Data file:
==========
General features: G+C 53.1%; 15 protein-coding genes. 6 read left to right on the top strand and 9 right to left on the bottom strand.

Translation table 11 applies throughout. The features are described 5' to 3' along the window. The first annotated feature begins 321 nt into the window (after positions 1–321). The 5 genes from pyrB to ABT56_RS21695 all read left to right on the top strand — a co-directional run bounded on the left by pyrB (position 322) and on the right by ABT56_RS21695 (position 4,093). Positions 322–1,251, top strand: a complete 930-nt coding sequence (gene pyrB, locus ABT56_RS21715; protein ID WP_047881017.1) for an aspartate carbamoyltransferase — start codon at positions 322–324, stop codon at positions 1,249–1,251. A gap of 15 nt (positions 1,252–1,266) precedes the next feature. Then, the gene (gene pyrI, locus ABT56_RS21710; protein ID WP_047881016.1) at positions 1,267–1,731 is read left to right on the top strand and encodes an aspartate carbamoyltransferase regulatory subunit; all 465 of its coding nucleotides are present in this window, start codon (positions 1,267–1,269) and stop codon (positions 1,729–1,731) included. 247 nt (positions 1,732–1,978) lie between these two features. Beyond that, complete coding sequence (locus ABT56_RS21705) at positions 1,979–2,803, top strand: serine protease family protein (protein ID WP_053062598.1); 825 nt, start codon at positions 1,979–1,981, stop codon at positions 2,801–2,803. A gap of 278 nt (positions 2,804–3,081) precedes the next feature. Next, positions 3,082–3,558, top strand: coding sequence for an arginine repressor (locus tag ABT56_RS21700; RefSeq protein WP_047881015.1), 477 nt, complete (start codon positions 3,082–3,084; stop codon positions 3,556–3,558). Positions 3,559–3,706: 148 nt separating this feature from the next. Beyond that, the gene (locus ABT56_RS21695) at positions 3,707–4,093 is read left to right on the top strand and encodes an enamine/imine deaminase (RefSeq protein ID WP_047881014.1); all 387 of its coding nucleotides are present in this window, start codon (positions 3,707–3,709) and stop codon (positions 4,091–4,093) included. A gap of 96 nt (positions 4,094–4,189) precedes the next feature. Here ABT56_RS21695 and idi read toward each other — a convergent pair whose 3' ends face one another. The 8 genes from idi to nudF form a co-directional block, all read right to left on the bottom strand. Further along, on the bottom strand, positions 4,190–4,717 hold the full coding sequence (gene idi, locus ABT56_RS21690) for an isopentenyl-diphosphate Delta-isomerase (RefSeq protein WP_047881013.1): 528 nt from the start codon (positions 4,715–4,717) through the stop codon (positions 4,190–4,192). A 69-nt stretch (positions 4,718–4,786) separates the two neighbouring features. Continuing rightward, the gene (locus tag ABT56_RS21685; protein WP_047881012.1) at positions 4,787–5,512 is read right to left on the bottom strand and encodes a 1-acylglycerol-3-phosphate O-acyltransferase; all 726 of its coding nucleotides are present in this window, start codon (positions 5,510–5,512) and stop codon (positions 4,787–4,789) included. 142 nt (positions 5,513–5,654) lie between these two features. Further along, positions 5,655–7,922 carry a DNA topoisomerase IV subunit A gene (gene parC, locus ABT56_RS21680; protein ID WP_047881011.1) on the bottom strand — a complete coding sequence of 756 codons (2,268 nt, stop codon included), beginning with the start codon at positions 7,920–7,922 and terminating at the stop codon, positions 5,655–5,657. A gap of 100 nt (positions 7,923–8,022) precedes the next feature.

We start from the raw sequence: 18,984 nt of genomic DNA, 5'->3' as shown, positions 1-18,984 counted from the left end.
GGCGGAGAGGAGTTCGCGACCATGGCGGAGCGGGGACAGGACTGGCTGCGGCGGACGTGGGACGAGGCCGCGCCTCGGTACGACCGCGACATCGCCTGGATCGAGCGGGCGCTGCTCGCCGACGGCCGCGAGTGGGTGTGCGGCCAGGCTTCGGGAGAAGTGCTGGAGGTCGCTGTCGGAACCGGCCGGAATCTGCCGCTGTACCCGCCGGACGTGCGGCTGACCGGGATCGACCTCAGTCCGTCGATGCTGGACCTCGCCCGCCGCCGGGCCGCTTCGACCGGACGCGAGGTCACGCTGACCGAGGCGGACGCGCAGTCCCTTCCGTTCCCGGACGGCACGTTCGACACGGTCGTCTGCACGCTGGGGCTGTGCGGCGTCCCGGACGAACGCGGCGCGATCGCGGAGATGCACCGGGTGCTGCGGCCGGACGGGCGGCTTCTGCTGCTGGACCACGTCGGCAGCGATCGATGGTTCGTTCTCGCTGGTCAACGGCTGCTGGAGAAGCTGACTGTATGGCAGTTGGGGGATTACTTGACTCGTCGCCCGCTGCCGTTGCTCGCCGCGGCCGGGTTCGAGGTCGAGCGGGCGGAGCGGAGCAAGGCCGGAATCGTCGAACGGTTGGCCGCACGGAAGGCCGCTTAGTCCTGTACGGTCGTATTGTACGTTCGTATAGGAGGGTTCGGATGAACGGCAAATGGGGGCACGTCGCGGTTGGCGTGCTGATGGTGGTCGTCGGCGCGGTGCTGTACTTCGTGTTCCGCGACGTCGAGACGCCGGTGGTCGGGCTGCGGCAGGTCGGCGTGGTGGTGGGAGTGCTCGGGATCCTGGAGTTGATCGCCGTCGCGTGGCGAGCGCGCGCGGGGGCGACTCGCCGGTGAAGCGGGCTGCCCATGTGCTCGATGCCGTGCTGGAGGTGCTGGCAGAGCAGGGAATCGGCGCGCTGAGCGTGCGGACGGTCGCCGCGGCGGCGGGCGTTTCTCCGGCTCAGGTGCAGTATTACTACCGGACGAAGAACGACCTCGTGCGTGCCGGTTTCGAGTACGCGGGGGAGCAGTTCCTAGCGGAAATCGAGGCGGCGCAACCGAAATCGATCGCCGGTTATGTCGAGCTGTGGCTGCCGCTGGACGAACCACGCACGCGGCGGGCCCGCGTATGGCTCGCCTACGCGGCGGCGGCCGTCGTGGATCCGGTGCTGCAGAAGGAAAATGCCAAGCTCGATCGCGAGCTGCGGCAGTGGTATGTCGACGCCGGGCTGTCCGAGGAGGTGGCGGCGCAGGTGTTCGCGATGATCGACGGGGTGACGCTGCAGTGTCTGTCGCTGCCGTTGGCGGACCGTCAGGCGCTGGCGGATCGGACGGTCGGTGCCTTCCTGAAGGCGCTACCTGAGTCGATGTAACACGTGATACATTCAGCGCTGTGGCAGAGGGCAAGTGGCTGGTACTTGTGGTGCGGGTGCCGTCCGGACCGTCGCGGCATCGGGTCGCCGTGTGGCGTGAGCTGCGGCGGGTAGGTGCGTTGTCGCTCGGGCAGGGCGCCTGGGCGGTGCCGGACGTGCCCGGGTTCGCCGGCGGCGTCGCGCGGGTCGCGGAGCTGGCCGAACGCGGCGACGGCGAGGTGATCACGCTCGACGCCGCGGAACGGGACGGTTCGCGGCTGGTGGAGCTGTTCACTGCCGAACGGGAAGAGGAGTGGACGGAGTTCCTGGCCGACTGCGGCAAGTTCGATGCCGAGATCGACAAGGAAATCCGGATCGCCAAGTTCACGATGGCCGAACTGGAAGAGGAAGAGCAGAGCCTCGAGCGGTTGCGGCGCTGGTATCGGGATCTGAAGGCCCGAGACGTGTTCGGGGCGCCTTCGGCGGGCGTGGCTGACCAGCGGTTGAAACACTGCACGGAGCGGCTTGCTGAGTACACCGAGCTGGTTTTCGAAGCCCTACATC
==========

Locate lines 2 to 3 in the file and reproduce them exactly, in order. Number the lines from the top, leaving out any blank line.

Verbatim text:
Translation table 11 applies throughout. The features are described 5' to 3' along the window. The first annotated feature begins 321 nt into the window (after positions 1–321). The 5 genes from pyrB to ABT56_RS21695 all read left to right on the top strand — a co-directional run bounded on the left by pyrB (position 322) and on the right by ABT56_RS21695 (position 4,093). Positions 322–1,251, top strand: a complete 930-nt coding sequence (gene pyrB, locus ABT56_RS21715; protein ID WP_047881017.1) for an aspartate carbamoyltransferase — start codon at positions 322–324, stop codon at positions 1,249–1,251. A gap of 15 nt (positions 1,252–1,266) precedes the next feature. Then, the gene (gene pyrI, locus ABT56_RS21710; protein ID WP_047881016.1) at positions 1,267–1,731 is read left to right on the top strand and encodes an aspartate carbamoyltransferase regulatory subunit; all 465 of its coding nucleotides are present in this window, start codon (positions 1,267–1,269) and stop codon (positions 1,729–1,731) included. 247 nt (positions 1,732–1,978) lie between these two features. Beyond that, complete coding sequence (locus ABT56_RS21705) at positions 1,979–2,803, top strand: serine protease family protein (protein ID WP_053062598.1); 825 nt, start codon at positions 1,979–1,981, stop codon at positions 2,801–2,803. A gap of 278 nt (positions 2,804–3,081) precedes the next feature. Next, positions 3,082–3,558, top strand: coding sequence for an arginine repressor (locus tag ABT56_RS21700; RefSeq protein WP_047881015.1), 477 nt, complete (start codon positions 3,082–3,084; stop codon positions 3,556–3,558). Positions 3,559–3,706: 148 nt separating this feature from the next. Beyond that, the gene (locus ABT56_RS21695) at positions 3,707–4,093 is read left to right on the top strand and encodes an enamine/imine deaminase (RefSeq protein ID WP_047881014.1); all 387 of its coding nucleotides are present in this window, start codon (positions 3,707–3,709) and stop codon (positions 4,091–4,093) included. A gap of 96 nt (positions 4,094–4,189) precedes the next feature. Here ABT56_RS21695 and idi read toward each other — a convergent pair whose 3' ends face one another. The 8 genes from idi to nudF form a co-directional block, all read right to left on the bottom strand. Further along, on the bottom strand, positions 4,190–4,717 hold the full coding sequence (gene idi, locus ABT56_RS21690) for an isopentenyl-diphosphate Delta-isomerase (RefSeq protein WP_047881013.1): 528 nt from the start codon (positions 4,715–4,717) through the stop codon (positions 4,190–4,192). A 69-nt stretch (positions 4,718–4,786) separates the two neighbouring features. Continuing rightward, the gene (locus tag ABT56_RS21685; protein WP_047881012.1) at positions 4,787–5,512 is read right to left on the bottom strand and encodes a 1-acylglycerol-3-phosphate O-acyltransferase; all 726 of its coding nucleotides are present in this window, start codon (positions 5,510–5,512) and stop codon (positions 4,787–4,789) included. 142 nt (positions 5,513–5,654) lie between these two features. Further along, positions 5,655–7,922 carry a DNA topoisomerase IV subunit A gene (gene parC, locus ABT56_RS21680; protein ID WP_047881011.1) on the bottom strand — a complete coding sequence of 756 codons (2,268 nt, stop codon included), beginning with the start codon at positions 7,920–7,922 and terminating at the stop codon, positions 5,655–5,657. A gap of 100 nt (positions 7,923–8,022) precedes the next feature.

We start from the raw sequence: 18,984 nt of genomic DNA, 5'->3' as shown, positions 1-18,984 counted from the left end.